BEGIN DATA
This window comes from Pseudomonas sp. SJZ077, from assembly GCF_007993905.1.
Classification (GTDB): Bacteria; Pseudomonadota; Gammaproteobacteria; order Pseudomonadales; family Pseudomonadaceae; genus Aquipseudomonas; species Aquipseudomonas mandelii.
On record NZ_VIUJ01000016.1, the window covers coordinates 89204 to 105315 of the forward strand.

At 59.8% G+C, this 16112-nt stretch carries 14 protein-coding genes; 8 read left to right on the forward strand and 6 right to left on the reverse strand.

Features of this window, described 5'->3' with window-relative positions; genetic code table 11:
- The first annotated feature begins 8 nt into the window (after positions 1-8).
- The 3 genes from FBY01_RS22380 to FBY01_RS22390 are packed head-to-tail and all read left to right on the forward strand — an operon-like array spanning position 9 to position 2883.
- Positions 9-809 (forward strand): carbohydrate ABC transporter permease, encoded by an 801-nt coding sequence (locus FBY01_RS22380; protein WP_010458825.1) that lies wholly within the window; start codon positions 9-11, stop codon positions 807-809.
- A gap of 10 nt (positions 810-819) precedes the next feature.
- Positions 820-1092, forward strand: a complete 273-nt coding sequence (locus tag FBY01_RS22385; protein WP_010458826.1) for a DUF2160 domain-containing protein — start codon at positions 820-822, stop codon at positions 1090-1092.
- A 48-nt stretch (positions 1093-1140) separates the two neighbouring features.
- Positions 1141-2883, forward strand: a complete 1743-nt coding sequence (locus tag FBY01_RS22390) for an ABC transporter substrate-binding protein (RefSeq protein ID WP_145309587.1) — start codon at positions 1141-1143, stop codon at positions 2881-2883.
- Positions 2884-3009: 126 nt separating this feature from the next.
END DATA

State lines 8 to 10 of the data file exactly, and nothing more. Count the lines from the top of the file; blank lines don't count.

- Positions 9-809 (forward strand): carbohydrate ABC transporter permease, encoded by an 801-nt coding sequence (locus FBY01_RS22380; protein WP_010458825.1) that lies wholly within the window; start codon positions 9-11, stop codon positions 807-809.
- A gap of 10 nt (positions 810-819) precedes the next feature.
- Positions 820-1092, forward strand: a complete 273-nt coding sequence (locus tag FBY01_RS22385; protein WP_010458826.1) for a DUF2160 domain-containing protein — start codon at positions 820-822, stop codon at positions 1090-1092.